2017-08-17 / Columns

Looking Back...

5 YEARS AGO August 16, 2012

No one placed a bid last week to purchase 90 lots of mostly open land overlooking Suttons Bay that is part of the Leelanau Hills development, which had gone through tax foreclosure. In a related development, a company managed by an Oklahomabased “loan cowboy” will own much of the largest single residential development in Leelanau County, according to an order issued last week by a U.S. Bankruptcy Court judge in Flint.

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The Leland Harbor is dredged to a depth of 13 feet and has been full of vessels since it opened. Problem is, Leland Township still owes $101,000 for the dredging, money it does not have. The harbor was dredged in May by the Cheboygan-based Michigan Hydraulic Dredging. The township had a letter of agreement with the company that the harbor would be dredged to a depth of 13 feet, which was expected to take out about 10,000 cubic yards of sand. The company charges an $18,000 mobilization fee and $7 per cubic yard of sand, which would have brought the total to $88,000.

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Leelanau County’s new fruit appears to be grapes — wine grapes, in particular — based on the results of a statewide fruit inventory. The 2011 Michigan Fruit Inventory found that 680 acres in Leelanau County devoted to grapes, nearly 60 percent higher than the tally of 2000 when just 275 acres were counted. Likewise, the number of farms in the county growing grapes nearly doubled from 20 to 39.

10 YEARS AGO August 16, 2007

The Benzie-Leelanau District health Department has deemed the Sugar Loaf Lodge to be “unfit for human habitation” because it does not have access to sewage disposal facilities. A letter signed by health officer William A. Crawford and addressed to Sugar Loaf Resort owner Kathleen Wickstrom acknowledged that “there is no evidence at this time that there are individuals residing at (the Sugar Loaf Lodge). Sugar Loaf Resort has been closed for skiing since March 2000.

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The mystery has finally been revealed. Yes, there was a “time capsule” located behind the cornerstone of Leelanau County courthouse in Leland. No, there didn’t appear to be anything earth-shattering among its contents. In fact, it appears that Leelanau County officials in 1968 spent far less time and effort considering what to put in their time capsule than county commissioners are now spending to determine what should go into a time capsule to be placed behind the cornerstone of the new Government Center now under construction in Suttons Bay Township.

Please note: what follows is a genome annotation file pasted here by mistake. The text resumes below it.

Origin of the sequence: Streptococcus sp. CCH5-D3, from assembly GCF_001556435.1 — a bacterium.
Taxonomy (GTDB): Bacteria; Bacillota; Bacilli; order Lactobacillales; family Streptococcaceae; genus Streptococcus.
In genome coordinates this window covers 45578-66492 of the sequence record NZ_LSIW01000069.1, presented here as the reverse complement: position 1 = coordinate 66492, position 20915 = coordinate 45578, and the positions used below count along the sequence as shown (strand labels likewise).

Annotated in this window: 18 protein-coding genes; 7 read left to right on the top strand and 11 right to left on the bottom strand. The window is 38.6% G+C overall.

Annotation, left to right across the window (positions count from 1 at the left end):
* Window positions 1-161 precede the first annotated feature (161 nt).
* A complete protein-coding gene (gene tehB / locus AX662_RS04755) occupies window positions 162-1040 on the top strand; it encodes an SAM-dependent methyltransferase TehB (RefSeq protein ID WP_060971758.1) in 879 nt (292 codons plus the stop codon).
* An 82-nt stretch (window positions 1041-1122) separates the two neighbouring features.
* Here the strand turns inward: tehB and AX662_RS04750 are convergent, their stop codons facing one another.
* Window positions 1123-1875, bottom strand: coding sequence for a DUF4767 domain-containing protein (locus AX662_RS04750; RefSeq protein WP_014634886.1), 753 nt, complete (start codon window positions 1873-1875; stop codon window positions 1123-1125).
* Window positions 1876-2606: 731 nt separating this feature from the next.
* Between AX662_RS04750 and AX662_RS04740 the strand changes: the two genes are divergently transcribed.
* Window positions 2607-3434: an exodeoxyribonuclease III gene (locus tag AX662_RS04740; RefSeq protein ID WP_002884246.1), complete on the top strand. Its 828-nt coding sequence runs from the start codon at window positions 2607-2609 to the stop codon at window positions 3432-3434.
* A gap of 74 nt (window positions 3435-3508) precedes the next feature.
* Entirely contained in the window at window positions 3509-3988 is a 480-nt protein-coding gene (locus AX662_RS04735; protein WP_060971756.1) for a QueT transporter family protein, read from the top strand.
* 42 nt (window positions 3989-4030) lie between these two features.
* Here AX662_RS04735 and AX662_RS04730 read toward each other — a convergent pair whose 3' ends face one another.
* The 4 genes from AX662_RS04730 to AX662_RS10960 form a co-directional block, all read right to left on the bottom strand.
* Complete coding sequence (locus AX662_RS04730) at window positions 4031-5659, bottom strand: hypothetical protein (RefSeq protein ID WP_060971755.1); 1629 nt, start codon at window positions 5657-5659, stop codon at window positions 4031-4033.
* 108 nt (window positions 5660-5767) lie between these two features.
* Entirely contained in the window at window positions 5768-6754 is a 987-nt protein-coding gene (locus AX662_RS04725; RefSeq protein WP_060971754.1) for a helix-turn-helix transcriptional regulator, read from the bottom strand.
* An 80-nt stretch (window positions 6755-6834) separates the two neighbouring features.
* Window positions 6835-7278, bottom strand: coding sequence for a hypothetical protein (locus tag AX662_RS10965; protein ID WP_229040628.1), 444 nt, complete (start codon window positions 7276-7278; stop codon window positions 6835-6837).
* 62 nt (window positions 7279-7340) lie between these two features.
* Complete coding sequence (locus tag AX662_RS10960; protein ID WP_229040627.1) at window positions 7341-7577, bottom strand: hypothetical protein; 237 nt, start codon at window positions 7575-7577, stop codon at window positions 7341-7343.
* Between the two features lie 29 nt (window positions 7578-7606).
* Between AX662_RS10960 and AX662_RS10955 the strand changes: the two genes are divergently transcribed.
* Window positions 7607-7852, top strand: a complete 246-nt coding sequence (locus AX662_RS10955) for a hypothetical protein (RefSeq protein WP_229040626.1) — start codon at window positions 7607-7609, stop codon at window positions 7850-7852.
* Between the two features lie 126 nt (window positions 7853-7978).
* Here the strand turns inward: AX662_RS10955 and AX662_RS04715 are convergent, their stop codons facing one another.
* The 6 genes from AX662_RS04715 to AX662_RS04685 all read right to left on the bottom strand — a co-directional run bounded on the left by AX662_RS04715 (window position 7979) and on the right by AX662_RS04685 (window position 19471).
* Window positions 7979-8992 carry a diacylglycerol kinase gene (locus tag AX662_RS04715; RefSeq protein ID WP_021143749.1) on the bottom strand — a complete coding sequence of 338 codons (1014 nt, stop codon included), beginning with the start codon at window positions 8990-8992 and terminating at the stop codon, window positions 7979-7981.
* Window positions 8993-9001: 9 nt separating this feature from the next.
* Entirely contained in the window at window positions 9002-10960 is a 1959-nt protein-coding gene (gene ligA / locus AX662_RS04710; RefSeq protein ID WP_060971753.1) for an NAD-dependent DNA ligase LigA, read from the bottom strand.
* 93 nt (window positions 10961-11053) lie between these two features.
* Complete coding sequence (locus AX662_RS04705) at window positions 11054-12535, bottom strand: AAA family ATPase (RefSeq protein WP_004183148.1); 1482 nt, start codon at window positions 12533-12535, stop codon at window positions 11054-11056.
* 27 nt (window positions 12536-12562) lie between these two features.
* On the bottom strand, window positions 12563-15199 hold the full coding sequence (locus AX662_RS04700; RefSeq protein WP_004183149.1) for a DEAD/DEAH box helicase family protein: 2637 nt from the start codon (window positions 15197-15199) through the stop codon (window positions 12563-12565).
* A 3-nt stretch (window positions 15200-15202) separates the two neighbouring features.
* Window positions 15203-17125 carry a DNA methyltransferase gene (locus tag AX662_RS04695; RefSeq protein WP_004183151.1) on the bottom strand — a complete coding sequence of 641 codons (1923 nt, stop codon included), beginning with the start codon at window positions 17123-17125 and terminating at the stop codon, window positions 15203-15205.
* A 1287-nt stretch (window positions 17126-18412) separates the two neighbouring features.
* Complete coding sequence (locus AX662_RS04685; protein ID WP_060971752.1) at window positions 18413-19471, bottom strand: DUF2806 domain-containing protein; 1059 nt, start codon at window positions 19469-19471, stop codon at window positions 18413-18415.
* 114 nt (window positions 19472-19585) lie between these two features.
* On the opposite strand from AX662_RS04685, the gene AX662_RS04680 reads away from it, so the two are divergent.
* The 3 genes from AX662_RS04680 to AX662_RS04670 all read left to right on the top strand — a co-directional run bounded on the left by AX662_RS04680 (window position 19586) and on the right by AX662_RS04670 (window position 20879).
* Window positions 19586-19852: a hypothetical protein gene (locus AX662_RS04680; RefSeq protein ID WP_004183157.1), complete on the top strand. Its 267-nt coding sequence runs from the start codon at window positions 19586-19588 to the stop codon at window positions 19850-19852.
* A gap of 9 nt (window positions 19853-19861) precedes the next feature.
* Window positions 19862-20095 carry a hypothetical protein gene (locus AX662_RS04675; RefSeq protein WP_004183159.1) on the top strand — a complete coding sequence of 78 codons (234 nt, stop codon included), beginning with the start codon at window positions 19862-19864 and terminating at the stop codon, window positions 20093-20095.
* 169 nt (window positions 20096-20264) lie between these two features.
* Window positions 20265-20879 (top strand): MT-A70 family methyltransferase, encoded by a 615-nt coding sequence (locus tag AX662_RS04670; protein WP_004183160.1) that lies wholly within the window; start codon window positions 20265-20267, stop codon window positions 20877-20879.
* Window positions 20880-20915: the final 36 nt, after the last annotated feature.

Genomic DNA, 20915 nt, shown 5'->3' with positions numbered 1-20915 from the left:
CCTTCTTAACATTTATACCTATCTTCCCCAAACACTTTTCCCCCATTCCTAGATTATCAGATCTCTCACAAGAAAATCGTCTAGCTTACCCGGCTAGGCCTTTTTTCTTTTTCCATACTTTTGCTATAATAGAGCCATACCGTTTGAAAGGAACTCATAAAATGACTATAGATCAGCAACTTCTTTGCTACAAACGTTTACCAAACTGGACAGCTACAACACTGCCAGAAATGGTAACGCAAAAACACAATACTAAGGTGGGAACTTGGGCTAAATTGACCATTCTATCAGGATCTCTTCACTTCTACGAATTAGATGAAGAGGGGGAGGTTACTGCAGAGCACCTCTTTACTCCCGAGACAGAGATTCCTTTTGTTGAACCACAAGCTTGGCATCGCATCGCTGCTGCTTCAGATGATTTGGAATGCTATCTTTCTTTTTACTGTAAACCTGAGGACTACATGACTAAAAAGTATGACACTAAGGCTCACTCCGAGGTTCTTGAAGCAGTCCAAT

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Plans to construct a wastewater treatment system for the unincorporated village of Cedar were scaled back last week by the Solon Township Board. Board members voted 3-2 to reduce the number of businesses and residences on the proposed system from 96 to 51.

35 YEARS AGO August 19, 1982

More than half of the 22 families now leasing land owned by Leelanau County must request that title to their property be transferred to the federal government before an Indian band continues its efforts for that transfer. So says Joseph Raphael, tribal chairman of the Grand Traverse Band of Ottawa and Chippewa Indians, which has requested the land transfer.

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Voters in the Glen Lake Community School District approved a 6-mill, extra-voted tax for school operations Monday by a 95-vote margin, but the school will levy only 5.3116 mills on it. A complicated formula resulting in the same 13.2-mill total operational levy as voters were promised before the election was explained by Supt. Herbert Milks at Monday’s rescheduled Board of Education meeting.

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Michigan’s tart cherry crop will be about 36 per cent less than an early-summer prediction for a bumper 1982 harvest. But even with fewer cherries, the Michigan Agricultural Cooperative Marking Association says prices paid to farmers range from 13 to 15½ cents per pound, below the cost of growing the fruit.

60 YEARS AGO August 15, 1957

The Fifth Annual World Affairs Symposium will be held August 26 through August 30 at the Leelanau Schools, Glen Arbor. The Symposium brings together outstanding newspaper editors and writers who will lecture, discuss, and interpret current world affairs.

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William Ball, president of the Empire Lions Club, helps the proposed Glen Lake Community Clinic get off to a flying start by giving John Dorsey, president of the newly-organized clinic group, a check for $1,000 while Mrs. John Dorsey, a member of the board, looks on. The check is a gift to the Glen Lake Community Clinic from the Empire Lions Club.

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A new president and six new trustees were elected by the Leland Volunteer Fire Department Monday night at its annual meeting in the social room of the Leland Community church. Harry J. Gilligan of Leland and Cincinnati, O., was elected president to succeed Karl Detzer, who became a member of the board. Mrs A.L. Bournique was chosen vicepresident and Mrs. Stanley Ball secretary treasurer.

118 YEARS AGO August 10, 1899

Northport. Pearl Dame has a new piano. The school house will have a new porch built. The Michigan Telephone Co. placed a new phone last week in the office of Dr. F. Fralick. Kehl Bro’s. have recently received a large cargo of crockery and chinaware, call them and see them.

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There will be an excursion to Charlevoix via steamer Columbia, Sunday next to see the Illinois and Manitou. The boat will leave Suttons Bay at 7:30 a.m. and will return at 8:30 p.m. Round trip ticket, 75 cents.

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